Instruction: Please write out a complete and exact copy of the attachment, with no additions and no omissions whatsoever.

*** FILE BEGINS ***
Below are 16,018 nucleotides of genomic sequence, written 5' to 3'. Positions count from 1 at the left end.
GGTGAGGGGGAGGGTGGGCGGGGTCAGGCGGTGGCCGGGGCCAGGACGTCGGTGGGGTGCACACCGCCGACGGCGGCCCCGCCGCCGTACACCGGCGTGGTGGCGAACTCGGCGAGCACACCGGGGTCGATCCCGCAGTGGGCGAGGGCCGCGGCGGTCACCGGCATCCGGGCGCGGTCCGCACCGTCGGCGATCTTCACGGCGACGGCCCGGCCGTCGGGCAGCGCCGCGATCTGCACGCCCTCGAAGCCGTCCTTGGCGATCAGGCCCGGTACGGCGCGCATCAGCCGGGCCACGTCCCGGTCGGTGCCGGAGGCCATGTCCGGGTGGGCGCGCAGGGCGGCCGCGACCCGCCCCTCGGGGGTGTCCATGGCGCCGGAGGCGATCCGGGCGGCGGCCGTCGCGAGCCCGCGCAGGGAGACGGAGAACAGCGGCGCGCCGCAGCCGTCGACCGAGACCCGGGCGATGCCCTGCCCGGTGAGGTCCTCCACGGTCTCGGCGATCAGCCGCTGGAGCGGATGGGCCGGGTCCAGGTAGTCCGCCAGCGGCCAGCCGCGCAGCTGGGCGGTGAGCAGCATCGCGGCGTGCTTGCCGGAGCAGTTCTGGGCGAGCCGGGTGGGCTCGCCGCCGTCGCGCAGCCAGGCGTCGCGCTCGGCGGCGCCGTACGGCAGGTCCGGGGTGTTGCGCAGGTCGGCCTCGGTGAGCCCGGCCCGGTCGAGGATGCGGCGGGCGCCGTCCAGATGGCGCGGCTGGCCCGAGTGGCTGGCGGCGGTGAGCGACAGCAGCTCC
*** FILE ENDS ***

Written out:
Below are 16,018 nucleotides of genomic sequence, written 5' to 3'. Positions count from 1 at the left end.
GGTGAGGGGGAGGGTGGGCGGGGTCAGGCGGTGGCCGGGGCCAGGACGTCGGTGGGGTGCACACCGCCGACGGCGGCCCCGCCGCCGTACACCGGCGTGGTGGCGAACTCGGCGAGCACACCGGGGTCGATCCCGCAGTGGGCGAGGGCCGCGGCGGTCACCGGCATCCGGGCGCGGTCCGCACCGTCGGCGATCTTCACGGCGACGGCCCGGCCGTCGGGCAGCGCCGCGATCTGCACGCCCTCGAAGCCGTCCTTGGCGATCAGGCCCGGTACGGCGCGCATCAGCCGGGCCACGTCCCGGTCGGTGCCGGAGGCCATGTCCGGGTGGGCGCGCAGGGCGGCCGCGACCCGCCCCTCGGGGGTGTCCATGGCGCCGGAGGCGATCCGGGCGGCGGCCGTCGCGAGCCCGCGCAGGGAGACGGAGAACAGCGGCGCGCCGCAGCCGTCGACCGAGACCCGGGCGATGCCCTGCCCGGTGAGGTCCTCCACGGTCTCGGCGATCAGCCGCTGGAGCGGATGGGCCGGGTCCAGGTAGTCCGCCAGCGGCCAGCCGCGCAGCTGGGCGGTGAGCAGCATCGCGGCGTGCTTGCCGGAGCAGTTCTGGGCGAGCCGGGTGGGCTCGCCGCCGTCGCGCAGCCAGGCGTCGCGCTCGGCGGCGCCGTACGGCAGGTCCGGGGTGTTGCGCAGGTCGGCCTCGGTGAGCCCGGCCCGGTCGAGGATGCGGCGGGCGCCGTCCAGATGGCGCGGCTGGCCCGAGTGGCTGGCGGCGGTGAGCGACAGCAGCTCC